In an interview with CNN journalist Becky Anderson on May 19, 2023, after Turkish President Recep Tayyip Erdoğan fell short of an outright election victory, he brushed off criticism of Turkey’s long slide toward authoritarianism: “How could someone who is going into a runoff election instead of completing the election in the first round be a dictator?”
The Turkish President seemed startled over the charges leveled against him and did not mask his discontent. “That is the reality,” he explained. “We have an alliance with 322 MPs in Parliament and the leader of this alliance will go for the runoffs in the first position. What kind of a dictator is that?”
At the heart of his criticism was U.S. President Joe Biden, who once called the Turkish leader an “autocrat” during his 2020 campaign. But the broader target of Erdoğan’s chiding is the Western world, which has depicted him as a strongman leader over his now 20-year rule.
The May 14 elections were universally regarded as a make-or-break moment for the future of the country’s political system. As Turkey marks the 100th anniversary of the Republic, Erdoğan’s unassailable grip on power has made many think that the Turkish Republic may sink into the oblivion of history after another Erdoğan win. Against this backdrop, the stakes of the May 14 vote—which pit Erdoğan against an opposition coalition headed by Kemal Kılıçdaroğlu promising to restore Turkish democracy—were understandably higher than ever before.
Yet for some observers, Erdoğan’s message hit home. After all, what kind of a tyrant would be content with heading to a runoff election after garnering 49.5% of the votes in the first round? Why bother with the second round instead of pushing the 49.5% a little over 50% to nail his triumph that night once and for all?
This argument not just reeks of gross logical errors, but it is also misleading. That Erdoğan “gracefully” consented to the result does not obviate the fact that the elections were hardly fair. In its preliminary findings after the vote, the observing delegation of the Organization for Security and Cooperation in Europe (OSCE) said that while the contest was “competitive and largely free,” Erdoğan had an “unjustified advantage” over the opposition due to restrictions on the press and free assembly.
The opposition candidate got a 32-minute airing on state-run Turkish Radio and Television (TRT), while Erdoğan got 32 hours in a month in the lead-up to the election. This discrepancy speaks volumes about the tilted playing field long before the sides embarked on campaigning. What’s more, Erdoğan marshaled immense resources at his disposal, mobilizing the state and party apparatus to bend and twist where possible to his liking.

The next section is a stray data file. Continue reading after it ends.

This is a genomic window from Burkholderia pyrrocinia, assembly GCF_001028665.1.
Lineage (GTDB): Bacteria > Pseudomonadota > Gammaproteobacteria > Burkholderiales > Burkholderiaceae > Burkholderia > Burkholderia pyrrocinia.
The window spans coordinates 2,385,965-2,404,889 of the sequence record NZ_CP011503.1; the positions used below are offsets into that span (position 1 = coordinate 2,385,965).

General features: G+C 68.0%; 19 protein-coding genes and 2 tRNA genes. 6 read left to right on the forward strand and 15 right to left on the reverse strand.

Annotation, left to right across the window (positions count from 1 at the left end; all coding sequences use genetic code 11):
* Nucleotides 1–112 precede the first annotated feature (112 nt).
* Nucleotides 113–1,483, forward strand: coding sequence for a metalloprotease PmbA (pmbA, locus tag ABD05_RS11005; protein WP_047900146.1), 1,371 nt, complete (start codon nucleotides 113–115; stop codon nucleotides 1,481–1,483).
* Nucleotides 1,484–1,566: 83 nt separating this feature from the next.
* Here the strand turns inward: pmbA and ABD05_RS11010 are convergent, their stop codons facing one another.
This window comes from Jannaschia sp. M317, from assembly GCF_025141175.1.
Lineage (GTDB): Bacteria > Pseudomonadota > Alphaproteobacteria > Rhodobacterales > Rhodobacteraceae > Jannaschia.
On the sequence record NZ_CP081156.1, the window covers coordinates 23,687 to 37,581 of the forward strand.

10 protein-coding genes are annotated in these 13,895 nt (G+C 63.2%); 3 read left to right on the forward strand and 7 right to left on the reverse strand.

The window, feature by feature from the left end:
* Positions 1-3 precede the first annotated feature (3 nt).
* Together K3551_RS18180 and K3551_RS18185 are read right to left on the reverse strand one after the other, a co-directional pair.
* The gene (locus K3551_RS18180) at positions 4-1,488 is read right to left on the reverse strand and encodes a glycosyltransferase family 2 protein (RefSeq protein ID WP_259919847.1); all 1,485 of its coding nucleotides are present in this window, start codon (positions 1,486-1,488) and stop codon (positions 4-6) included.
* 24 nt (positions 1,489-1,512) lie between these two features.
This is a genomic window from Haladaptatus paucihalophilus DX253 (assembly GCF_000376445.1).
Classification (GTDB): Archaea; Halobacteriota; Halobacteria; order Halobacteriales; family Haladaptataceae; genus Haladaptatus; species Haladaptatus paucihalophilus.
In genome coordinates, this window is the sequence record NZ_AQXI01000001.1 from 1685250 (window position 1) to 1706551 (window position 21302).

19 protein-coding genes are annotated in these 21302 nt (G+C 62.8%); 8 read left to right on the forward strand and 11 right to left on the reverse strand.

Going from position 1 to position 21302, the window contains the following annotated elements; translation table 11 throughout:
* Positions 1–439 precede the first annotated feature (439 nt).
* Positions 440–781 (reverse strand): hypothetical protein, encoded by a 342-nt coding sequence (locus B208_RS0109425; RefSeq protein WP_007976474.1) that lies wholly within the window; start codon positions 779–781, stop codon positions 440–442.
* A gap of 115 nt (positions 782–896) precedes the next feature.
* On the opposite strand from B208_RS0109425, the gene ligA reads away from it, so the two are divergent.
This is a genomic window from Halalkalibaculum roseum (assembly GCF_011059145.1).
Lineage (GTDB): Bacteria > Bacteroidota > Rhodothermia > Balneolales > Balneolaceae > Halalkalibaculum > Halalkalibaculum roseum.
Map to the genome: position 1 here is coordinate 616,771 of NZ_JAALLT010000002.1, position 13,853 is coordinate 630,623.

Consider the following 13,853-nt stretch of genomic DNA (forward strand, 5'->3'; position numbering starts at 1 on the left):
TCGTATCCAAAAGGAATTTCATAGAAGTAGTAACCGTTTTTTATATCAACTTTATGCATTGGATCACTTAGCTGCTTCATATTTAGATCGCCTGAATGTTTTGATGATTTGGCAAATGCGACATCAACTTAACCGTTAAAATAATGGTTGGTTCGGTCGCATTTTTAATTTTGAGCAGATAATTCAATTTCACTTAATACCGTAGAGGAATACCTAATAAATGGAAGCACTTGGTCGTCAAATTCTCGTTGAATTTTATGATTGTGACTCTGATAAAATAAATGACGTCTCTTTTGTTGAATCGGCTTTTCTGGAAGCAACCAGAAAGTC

Victory in this environment doesn’t burnish Erdoğan’s battered credentials or rehabilitate his public record. However important a staple it may have been in the definition of democracy, an electoral win still does not make Erdoğan a democratic leader. It only serves to mask the true nature of the authoritarian regime he has successfully contrived to build all along the way.
Democracy is not about elections only. I’m not a political scientist nor an expert on the history of electoral politics. But my own predicament—the fact that I cannot even reunite and meet with my parents for the past seven years—and the tragedy that thousands of people went through is a testament to the type of regime that has taken hold in Turkey. These elections serve as a cover for a new type of governance Erdoğan achieved to build: an electoral autocracy. His record needs no amplification or philosophical exposition. Even an opposition victory would not mean an overnight, smooth return to democracy, as undoing what Erdoğan installed would take many years, if not decades.
Although it seems like ancient history now, Turkey after the 2013 Gezi Park protests and the politically-charged corruption scandal that implicated Erdogan’s close circle and family members has given way to a president who has trampled the central tenets of democracy, stamping out the last vestiges of already-imperfect judicial independence, swelling the ranks of bureaucracy with incompetent loyalists, snuffing out the space for free speech and media, and unleashing a sweeping purge of conceived non-loyalists in a push to rebuild the Turkish state in his own image. Erdoğan has done all of this and even more. He has jailed more than 100,000 people, including countless women and babies, after sham political trials. In doing so, the President has revealed to the entire world that he has no moral compunction over imprisoning the most vulnerable members of society for the reason that they were not among his loyal flock.
Elections, regardless of their results, do not change what Turkey has experienced under Erdoğan’s leadership. His “graceful” consent to runoff elections does not transform him from a pariah to a liberal democrat in the Jeffersonian mold overnight. Rather, Erdoğan’s two decades in power contain a vast body of evidence about the type of leader he is and the regime he managed to build.
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